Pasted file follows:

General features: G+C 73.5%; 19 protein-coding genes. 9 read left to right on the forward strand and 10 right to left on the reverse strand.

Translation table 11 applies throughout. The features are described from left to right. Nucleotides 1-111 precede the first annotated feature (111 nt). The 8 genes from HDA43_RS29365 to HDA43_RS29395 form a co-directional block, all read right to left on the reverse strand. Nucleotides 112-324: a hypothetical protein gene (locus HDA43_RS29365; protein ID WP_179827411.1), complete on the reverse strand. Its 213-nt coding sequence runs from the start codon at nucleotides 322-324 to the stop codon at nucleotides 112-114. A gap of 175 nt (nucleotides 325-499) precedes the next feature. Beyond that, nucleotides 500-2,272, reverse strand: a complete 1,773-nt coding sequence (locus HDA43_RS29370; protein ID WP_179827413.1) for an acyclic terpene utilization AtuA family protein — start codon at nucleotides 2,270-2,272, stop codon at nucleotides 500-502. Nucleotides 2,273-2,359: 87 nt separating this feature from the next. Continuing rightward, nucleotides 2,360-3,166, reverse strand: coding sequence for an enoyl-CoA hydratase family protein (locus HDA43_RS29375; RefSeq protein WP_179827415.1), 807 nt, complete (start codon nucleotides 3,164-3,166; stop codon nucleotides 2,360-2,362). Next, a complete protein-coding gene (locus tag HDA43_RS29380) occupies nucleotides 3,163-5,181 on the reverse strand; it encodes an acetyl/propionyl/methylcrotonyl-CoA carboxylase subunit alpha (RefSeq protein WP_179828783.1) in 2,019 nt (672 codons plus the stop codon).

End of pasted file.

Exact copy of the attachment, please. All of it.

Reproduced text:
General features: G+C 73.5%; 19 protein-coding genes. 9 read left to right on the forward strand and 10 right to left on the reverse strand.

Translation table 11 applies throughout. The features are described from left to right. Nucleotides 1-111 precede the first annotated feature (111 nt). The 8 genes from HDA43_RS29365 to HDA43_RS29395 form a co-directional block, all read right to left on the reverse strand. Nucleotides 112-324: a hypothetical protein gene (locus HDA43_RS29365; protein ID WP_179827411.1), complete on the reverse strand. Its 213-nt coding sequence runs from the start codon at nucleotides 322-324 to the stop codon at nucleotides 112-114. A gap of 175 nt (nucleotides 325-499) precedes the next feature. Beyond that, nucleotides 500-2,272, reverse strand: a complete 1,773-nt coding sequence (locus HDA43_RS29370; protein ID WP_179827413.1) for an acyclic terpene utilization AtuA family protein — start codon at nucleotides 2,270-2,272, stop codon at nucleotides 500-502. Nucleotides 2,273-2,359: 87 nt separating this feature from the next. Continuing rightward, nucleotides 2,360-3,166, reverse strand: coding sequence for an enoyl-CoA hydratase family protein (locus HDA43_RS29375; RefSeq protein WP_179827415.1), 807 nt, complete (start codon nucleotides 3,164-3,166; stop codon nucleotides 2,360-2,362). Next, a complete protein-coding gene (locus tag HDA43_RS29380) occupies nucleotides 3,163-5,181 on the reverse strand; it encodes an acetyl/propionyl/methylcrotonyl-CoA carboxylase subunit alpha (RefSeq protein WP_179828783.1) in 2,019 nt (672 codons plus the stop codon).